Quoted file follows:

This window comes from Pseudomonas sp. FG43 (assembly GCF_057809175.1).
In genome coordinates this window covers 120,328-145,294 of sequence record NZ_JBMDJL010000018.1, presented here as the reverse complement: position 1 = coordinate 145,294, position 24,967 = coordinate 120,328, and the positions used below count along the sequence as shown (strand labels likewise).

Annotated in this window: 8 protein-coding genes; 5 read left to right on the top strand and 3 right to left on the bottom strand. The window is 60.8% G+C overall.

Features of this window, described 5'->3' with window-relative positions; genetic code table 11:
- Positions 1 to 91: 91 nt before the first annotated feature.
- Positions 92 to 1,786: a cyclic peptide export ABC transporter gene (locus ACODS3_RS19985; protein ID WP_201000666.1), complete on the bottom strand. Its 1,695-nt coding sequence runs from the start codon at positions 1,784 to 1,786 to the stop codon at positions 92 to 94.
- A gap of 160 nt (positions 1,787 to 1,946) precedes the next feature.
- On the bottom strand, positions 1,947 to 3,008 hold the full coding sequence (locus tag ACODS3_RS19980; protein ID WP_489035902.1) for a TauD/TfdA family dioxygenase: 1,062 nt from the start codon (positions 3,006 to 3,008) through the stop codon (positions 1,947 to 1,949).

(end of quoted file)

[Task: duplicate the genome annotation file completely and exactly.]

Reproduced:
This window comes from Pseudomonas sp. FG43 (assembly GCF_057809175.1).
In genome coordinates this window covers 120,328-145,294 of sequence record NZ_JBMDJL010000018.1, presented here as the reverse complement: position 1 = coordinate 145,294, position 24,967 = coordinate 120,328, and the positions used below count along the sequence as shown (strand labels likewise).

Annotated in this window: 8 protein-coding genes; 5 read left to right on the top strand and 3 right to left on the bottom strand. The window is 60.8% G+C overall.

Features of this window, described 5'->3' with window-relative positions; genetic code table 11:
- Positions 1 to 91: 91 nt before the first annotated feature.
- Positions 92 to 1,786: a cyclic peptide export ABC transporter gene (locus ACODS3_RS19985; protein ID WP_201000666.1), complete on the bottom strand. Its 1,695-nt coding sequence runs from the start codon at positions 1,784 to 1,786 to the stop codon at positions 92 to 94.
- A gap of 160 nt (positions 1,787 to 1,946) precedes the next feature.
- On the bottom strand, positions 1,947 to 3,008 hold the full coding sequence (locus tag ACODS3_RS19980; protein ID WP_489035902.1) for a TauD/TfdA family dioxygenase: 1,062 nt from the start codon (positions 3,006 to 3,008) through the stop codon (positions 1,947 to 1,949).